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Gibson's Digital Les Paul Guitar


October 16, 2006

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October 17, 2006 Gibson showcased its new Les Paul HD.6X-PRO Digital Guitar at the Audio Engineering Society (AES) Convention last week to much acclaim. In semi-public development for several years, the Gibson Digital Guitar is a genuine Gibson Les Paul, plus it uses digital technology. The best part of the Gibson Digital Guitar system is its delivery of signal processing on a string-by-string basis, providing unprecedented control with the ability to adjust volume, pan, equalization and the routing of each string individually. This means you can use a guitar amplifier for each string ... or record all six strings individually into a computer ... or send the six-string digital signal to a compatible guitar processor ... giving guitarists the ultimate flexibility for crafting their custom sound. Through Gibson's advanced technology, each string's signal is isolated, converted from analog to digital and routed individually, giving the player a myriad of live performance and recording options.

How it works: The Hex Pickup captures a separate signal for each individual string and sends it to the Onboard digital converter which uses Gibson's MaGIC digital transport technology to send the signal out of the guitar via the Cat-5 Ethernet Cable. The cable is capable of carrying the signal 100 meters with no latency or loss of quality and plugs into the breakout box, which converts the digital information back to analog and outputs it in Sum, Stereo or Hex configuration.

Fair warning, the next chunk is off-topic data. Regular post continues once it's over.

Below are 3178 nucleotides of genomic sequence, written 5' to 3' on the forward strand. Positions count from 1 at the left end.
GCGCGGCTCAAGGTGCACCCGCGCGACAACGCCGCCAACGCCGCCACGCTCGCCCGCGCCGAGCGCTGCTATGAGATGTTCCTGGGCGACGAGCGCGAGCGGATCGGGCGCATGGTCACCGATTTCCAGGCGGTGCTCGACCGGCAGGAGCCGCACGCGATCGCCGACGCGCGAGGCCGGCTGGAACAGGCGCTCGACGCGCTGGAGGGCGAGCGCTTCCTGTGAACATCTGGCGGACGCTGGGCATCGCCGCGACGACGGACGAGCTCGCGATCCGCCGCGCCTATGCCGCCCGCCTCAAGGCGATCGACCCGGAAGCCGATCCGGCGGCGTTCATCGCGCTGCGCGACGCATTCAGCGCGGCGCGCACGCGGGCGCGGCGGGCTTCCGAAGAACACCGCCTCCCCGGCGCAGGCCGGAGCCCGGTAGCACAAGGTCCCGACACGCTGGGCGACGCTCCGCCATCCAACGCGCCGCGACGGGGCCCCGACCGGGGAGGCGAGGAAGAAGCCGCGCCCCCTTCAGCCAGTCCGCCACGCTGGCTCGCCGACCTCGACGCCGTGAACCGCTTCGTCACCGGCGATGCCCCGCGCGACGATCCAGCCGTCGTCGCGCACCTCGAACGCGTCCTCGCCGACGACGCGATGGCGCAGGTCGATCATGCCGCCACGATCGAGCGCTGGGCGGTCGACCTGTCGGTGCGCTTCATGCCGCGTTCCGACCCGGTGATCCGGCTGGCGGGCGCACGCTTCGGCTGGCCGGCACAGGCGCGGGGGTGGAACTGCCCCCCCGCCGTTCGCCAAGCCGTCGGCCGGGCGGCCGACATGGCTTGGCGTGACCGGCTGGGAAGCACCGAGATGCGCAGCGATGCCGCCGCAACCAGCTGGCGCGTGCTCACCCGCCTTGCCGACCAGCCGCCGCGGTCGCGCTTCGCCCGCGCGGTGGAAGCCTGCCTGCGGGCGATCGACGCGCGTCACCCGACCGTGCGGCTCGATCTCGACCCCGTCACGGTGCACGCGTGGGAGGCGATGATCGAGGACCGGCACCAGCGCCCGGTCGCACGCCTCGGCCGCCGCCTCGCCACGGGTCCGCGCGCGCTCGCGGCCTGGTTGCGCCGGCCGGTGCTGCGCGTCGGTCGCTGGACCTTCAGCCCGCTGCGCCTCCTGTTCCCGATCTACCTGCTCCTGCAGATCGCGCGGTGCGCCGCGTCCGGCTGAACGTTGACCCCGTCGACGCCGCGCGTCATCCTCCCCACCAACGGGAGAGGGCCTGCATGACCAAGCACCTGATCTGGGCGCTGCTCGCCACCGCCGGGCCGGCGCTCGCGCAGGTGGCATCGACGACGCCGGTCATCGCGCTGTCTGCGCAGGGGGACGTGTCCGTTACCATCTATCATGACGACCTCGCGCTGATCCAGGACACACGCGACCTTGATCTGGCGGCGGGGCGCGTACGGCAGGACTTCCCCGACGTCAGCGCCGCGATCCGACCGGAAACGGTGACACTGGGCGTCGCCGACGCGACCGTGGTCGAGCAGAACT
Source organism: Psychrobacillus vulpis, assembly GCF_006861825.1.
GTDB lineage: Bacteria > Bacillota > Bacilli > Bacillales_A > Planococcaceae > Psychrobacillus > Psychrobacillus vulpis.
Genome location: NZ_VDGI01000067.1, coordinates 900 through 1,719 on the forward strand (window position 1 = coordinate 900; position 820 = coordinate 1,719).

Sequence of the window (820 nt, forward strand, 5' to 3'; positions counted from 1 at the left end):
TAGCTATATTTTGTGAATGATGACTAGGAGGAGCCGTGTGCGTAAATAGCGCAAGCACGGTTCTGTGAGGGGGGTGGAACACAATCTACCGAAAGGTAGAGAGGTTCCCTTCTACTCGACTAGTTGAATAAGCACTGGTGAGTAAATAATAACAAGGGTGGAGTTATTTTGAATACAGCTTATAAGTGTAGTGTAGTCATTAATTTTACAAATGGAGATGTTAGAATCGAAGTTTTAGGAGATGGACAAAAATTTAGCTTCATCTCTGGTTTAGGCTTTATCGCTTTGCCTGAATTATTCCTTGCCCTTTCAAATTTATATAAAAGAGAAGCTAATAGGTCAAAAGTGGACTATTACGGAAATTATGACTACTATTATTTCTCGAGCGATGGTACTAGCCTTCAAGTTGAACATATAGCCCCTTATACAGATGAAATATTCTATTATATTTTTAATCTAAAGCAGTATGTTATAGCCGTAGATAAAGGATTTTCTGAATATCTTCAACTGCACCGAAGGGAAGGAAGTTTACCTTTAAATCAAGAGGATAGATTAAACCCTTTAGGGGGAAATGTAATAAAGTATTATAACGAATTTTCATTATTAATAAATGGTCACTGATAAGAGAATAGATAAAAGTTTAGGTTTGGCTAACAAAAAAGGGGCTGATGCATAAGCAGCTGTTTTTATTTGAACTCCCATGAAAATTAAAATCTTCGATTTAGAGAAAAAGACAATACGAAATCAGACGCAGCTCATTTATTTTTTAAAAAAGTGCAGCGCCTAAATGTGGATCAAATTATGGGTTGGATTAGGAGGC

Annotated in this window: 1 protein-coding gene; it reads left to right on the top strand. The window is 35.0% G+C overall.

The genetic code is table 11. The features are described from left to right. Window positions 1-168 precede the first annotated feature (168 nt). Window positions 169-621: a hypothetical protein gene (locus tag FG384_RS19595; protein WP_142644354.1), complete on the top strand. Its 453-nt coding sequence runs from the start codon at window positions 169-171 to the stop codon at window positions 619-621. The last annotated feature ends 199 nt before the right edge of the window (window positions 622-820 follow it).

The Gibson Digital Guitar site can be found here.

About the Author
Mike Hanlon Mike grew up thinking he would become a mathematician, accidentally started motorcycle racing, got a job writing road tests for a motorcycle magazine while at university, and became a writer. As a travelling photojournalist during his early career, his work was published in a dozen languages across 20+ countries. He went on to edit or manage over 50 print publications, with target audiences ranging from pensioners to plumbers, many different sports, many car and motorcycle magazines, with many more in the fields of communication - narrow subject magazines on topics such as advertising, marketing, visual communications, design, presentation and direct marketing. Then came the internet and Mike managed internet projects for Australia's largest multimedia company, Telstra.com.au (Australia's largest Telco), Seek.com.au (Australia's largest employment site), top100.com.au, hitwise.com, and a dozen other internet start-ups before founding Gizmag in 2002. Now he writes and thinks. All articles by Mike Hanlon
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